The concept of global public goods can be linked to many aspects of Internet governance. The most direct connections are found in areas of protection of knowledge developed through Internet interaction, access to the Internet infrastructure, protection of public technical standards, and access to online education. 

The concept of global public goods, combined with initiatives such as creative commons, could provide solutions that would both protect the current Internet creative environment and preserve Internet-generated knowledge for future generations. One of the key features of the Internet is that through worldwide interaction of users, new knowledge and information are produced. Considerable knowledge has been generated through exchanges on mailing lists and forums, social networks, and blogs. With the exception of creative commons, there is no mechanism to facilitate the legal use of such knowledge. Left in a legal uncertainty, it is made available for modification and commercialisation. This common pool of knowledge, an important basis of creativity, is at risk of being depleted. The more Internet content is commercialised, the less spontaneous exchanges may become. This could lead towards reduced creative interaction.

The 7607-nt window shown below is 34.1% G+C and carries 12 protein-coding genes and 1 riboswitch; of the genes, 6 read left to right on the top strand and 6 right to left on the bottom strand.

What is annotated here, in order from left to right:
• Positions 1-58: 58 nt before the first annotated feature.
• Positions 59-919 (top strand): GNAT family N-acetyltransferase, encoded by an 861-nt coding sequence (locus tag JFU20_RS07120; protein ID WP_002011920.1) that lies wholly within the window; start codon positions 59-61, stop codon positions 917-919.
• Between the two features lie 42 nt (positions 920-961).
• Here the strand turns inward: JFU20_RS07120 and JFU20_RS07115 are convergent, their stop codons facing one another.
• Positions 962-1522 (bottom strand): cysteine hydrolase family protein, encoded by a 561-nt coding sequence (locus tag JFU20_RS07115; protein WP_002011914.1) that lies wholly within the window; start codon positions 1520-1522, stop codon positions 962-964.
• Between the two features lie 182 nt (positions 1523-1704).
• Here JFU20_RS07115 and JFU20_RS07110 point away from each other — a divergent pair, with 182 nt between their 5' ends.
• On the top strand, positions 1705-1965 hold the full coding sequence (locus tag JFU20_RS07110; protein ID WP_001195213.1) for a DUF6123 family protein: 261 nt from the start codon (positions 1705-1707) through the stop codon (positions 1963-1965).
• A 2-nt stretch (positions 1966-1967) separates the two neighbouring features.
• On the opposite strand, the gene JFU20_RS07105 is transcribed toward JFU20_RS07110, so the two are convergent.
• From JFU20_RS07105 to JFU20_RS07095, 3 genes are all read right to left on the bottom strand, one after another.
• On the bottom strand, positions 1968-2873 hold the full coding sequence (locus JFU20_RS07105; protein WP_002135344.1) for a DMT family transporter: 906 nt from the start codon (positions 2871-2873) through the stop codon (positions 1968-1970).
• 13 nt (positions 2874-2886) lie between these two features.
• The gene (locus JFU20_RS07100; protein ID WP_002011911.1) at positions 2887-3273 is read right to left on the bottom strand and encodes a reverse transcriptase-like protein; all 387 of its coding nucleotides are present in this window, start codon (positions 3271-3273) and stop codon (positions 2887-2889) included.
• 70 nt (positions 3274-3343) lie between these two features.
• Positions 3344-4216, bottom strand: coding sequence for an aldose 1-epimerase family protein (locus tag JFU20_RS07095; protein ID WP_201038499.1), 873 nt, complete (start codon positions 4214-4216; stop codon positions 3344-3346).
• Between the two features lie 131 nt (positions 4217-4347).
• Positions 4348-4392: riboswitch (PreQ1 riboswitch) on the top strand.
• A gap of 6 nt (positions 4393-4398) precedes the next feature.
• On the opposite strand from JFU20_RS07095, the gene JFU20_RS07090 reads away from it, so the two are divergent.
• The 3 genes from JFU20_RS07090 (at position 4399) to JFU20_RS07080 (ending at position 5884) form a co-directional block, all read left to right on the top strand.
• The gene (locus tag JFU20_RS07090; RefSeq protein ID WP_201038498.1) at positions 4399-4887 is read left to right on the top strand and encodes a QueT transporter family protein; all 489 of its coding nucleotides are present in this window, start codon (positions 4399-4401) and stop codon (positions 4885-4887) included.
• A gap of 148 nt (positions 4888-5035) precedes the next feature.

When it comes to the Internet infrastructure, this area is predominantly run by private companies. One of the challenges is the harmonisation of the private ownership of the Internet infrastructure with the status of the Internet as a global public good. National laws provide the possibility of private ownership being restricted by certain public requirements, including providing equal rights to all potential users and not interfering with the transported content.

These laws can have a fundamental impact on the Internet’s ability to foster or endanger the public interest, especially in terms of social justice, civil liberties, and human rights.  And as this network-of-networks becomes ever more important – from managing our critical infrastructures like the electricity grid to managing our social lives – so do the politics and ethics of its (technical) governance.